After a week or so of clear skies, Victoria is swapping blue for grey again.
Environment Canada has issued a ‘Special air quality statement‘ for southern Vancouver Island on Thursday.
According to the statement, many regions of southern BC are being impacted or are likely being impacted by wildfire smoke over the next 24-48 hours.
The advisory is due to high concentrations of fine particulate matter (PM2.5) due to wildfires outside of the region.
The following areas are affected:
- Greater Victoria
- Vancouver Island
- Southern Gulf Islands
As of this publication, the air quality rating for the Victoria area is at 4 which indicates a “moderate risk”.
During a wildfire, smoke conditions can change quickly over short distances and can vary considerably hour-by-hour.
Information about real-time air quality readings for Greater Victoria and the rest of Vancouver Island communities be found here.
The majority of the wildfire smoke is coming from both Interior British Columbia and Washington State, as well as smoke from the 32-hectare fire currently being held near Duncan.
- Stay inside if you have breathing difficulties
- Find an indoor place that’s cool and ventilated
- Using an air conditioner that cools and filters air may help
- If you open the windows you may let in more polluted air
- If your home isn’t air-conditioned, consider going to a public place (library, shopping mall, recreation centre) that is air-conditioned
- Avoid roads with heavy traffic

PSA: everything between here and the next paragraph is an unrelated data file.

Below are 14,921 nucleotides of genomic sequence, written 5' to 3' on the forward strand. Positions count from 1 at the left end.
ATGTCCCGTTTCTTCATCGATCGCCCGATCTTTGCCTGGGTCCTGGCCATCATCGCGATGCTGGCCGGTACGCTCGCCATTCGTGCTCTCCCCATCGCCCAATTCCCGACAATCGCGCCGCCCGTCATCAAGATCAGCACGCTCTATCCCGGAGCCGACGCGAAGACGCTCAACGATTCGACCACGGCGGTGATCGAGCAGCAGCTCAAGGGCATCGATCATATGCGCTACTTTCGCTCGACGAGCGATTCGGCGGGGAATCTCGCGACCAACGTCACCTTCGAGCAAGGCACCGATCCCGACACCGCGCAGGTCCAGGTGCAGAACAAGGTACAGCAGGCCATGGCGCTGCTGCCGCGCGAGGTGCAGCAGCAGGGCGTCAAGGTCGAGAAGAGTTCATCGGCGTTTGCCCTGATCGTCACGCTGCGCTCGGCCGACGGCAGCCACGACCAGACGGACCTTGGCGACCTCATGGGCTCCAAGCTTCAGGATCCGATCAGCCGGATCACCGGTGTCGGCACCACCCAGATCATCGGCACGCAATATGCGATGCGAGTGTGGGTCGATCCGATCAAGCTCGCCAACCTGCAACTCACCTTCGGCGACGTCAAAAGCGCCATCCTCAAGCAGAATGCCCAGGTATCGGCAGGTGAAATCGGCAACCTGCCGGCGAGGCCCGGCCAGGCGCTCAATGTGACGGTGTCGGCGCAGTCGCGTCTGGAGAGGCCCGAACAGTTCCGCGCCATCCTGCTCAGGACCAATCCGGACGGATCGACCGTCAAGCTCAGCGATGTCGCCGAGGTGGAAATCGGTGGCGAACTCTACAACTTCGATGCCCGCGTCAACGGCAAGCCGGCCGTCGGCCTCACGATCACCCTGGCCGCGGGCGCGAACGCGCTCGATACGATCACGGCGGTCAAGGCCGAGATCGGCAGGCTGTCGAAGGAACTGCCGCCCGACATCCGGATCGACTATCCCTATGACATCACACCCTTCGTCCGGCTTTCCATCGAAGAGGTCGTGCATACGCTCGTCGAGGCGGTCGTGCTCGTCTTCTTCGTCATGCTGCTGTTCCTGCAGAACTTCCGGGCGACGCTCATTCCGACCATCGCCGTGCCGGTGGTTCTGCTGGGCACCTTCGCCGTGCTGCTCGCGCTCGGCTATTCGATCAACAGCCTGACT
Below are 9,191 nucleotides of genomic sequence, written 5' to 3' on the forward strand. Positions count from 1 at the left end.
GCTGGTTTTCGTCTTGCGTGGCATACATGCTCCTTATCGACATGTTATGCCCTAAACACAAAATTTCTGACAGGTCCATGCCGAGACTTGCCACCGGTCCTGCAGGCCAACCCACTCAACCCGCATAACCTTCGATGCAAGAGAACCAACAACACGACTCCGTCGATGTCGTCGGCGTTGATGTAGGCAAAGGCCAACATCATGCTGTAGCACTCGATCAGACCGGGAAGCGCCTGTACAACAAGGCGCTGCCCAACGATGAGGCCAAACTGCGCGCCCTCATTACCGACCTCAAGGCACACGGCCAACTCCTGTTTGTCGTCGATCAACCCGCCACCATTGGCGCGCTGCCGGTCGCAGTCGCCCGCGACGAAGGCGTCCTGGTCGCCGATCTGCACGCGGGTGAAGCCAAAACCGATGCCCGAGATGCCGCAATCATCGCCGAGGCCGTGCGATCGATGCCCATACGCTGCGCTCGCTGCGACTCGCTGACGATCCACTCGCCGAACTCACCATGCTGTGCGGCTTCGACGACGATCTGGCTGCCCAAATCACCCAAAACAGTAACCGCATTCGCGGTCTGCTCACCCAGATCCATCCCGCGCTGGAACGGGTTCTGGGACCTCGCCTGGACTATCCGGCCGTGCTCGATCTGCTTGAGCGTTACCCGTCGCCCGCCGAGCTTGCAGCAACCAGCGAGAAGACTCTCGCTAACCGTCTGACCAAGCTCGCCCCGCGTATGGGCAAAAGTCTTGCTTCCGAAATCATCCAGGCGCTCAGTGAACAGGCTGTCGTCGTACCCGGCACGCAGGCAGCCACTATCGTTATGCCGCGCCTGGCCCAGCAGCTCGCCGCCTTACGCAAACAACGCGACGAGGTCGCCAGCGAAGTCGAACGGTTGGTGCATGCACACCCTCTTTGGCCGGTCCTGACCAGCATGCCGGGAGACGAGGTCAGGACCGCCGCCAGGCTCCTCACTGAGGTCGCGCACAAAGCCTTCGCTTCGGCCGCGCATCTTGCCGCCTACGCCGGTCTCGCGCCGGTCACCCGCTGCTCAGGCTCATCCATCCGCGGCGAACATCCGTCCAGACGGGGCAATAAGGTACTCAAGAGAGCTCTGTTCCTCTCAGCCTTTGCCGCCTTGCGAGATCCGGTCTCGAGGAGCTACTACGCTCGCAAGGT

- Avoid areas with wood smoke
- Stay cool and drink plenty of water
- “Manage” any asthma, chronic respiratory disease or heart failure
- If symptoms continue to be bothersome, seek medical attention
And if you have chronic underlying medical conditions:
- Stay in a cool, air-conditioned environment
- Reduce indoor sources of pollution, such as smoking and vacuuming
- Run an air cleaner. HEPA filters can help reduce indoor particulate levels
- Take shelter in air-conditioned buildings
Heat Warning still in effect
Along with the air quality, southern Vancouver Island is still in the midst of a heatwave which is expected to remain until Sunday.
The ridge will bring high temperatures and dry conditions to an already blazing interior and could lead to worsening fires.
Temperatures in Victoria are not expected to be as extreme as an earlier heatwave in June.
However, data from Environment Canada forecasts a high of 31 degrees Celsius on Thursday could break a record historic high for August 12 of 29.3 degrees, set in 1992.
Thursday and Friday will see the peak of high temperatures around the low 30s, with Sunday cooling off to a high of 27.